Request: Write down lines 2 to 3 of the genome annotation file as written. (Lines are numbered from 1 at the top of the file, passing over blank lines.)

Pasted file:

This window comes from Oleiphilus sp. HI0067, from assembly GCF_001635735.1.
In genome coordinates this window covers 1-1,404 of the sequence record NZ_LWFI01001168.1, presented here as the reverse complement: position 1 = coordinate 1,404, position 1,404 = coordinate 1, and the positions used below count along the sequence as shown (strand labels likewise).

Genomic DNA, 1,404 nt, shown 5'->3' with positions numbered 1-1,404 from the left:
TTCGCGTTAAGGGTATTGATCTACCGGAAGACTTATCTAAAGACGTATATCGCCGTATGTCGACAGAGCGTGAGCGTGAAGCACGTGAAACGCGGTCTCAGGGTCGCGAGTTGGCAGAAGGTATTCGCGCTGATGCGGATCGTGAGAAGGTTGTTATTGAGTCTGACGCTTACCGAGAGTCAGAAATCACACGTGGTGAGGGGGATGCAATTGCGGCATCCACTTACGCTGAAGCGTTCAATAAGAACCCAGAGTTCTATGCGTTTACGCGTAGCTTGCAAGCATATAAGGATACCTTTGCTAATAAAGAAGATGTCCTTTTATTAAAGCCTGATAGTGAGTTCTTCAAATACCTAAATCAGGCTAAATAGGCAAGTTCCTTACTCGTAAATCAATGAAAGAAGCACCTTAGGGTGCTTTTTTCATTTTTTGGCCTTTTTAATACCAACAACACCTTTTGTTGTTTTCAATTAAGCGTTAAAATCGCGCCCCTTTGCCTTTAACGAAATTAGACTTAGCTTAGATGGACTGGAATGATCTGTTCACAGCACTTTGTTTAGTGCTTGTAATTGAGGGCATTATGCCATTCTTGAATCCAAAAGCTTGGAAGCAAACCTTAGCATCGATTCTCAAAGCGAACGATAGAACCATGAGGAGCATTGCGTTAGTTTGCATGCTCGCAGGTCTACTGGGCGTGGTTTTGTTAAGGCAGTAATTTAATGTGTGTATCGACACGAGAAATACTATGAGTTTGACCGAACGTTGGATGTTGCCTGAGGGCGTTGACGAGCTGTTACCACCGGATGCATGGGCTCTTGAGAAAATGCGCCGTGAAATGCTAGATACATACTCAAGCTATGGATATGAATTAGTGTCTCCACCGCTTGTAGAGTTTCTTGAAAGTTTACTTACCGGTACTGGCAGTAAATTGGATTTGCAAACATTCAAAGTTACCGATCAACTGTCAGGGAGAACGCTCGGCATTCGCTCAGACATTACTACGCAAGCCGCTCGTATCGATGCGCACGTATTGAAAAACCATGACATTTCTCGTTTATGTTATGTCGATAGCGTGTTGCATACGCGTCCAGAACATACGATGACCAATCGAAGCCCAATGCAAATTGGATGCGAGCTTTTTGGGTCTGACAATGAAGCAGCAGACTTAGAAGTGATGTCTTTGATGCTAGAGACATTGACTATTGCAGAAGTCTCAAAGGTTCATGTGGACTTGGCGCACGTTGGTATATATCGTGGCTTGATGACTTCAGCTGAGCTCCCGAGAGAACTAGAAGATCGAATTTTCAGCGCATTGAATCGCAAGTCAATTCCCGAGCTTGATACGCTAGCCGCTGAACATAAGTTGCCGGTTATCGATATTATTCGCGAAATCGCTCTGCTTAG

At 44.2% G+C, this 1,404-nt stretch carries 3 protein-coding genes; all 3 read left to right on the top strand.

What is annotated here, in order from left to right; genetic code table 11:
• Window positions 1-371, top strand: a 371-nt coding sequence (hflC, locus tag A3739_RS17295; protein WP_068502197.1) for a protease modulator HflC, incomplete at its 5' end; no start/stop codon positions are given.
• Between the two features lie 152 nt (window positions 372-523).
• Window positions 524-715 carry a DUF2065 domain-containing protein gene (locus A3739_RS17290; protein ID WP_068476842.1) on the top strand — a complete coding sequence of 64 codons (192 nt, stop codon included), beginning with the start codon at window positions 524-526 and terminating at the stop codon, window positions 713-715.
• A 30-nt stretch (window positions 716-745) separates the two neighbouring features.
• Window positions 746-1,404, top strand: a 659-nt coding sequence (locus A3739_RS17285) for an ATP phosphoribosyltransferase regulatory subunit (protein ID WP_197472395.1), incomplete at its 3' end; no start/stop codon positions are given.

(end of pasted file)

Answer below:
In genome coordinates this window covers 1-1,404 of the sequence record NZ_LWFI01001168.1, presented here as the reverse complement: position 1 = coordinate 1,404, position 1,404 = coordinate 1, and the positions used below count along the sequence as shown (strand labels likewise).

Genomic DNA, 1,404 nt, shown 5'->3' with positions numbered 1-1,404 from the left: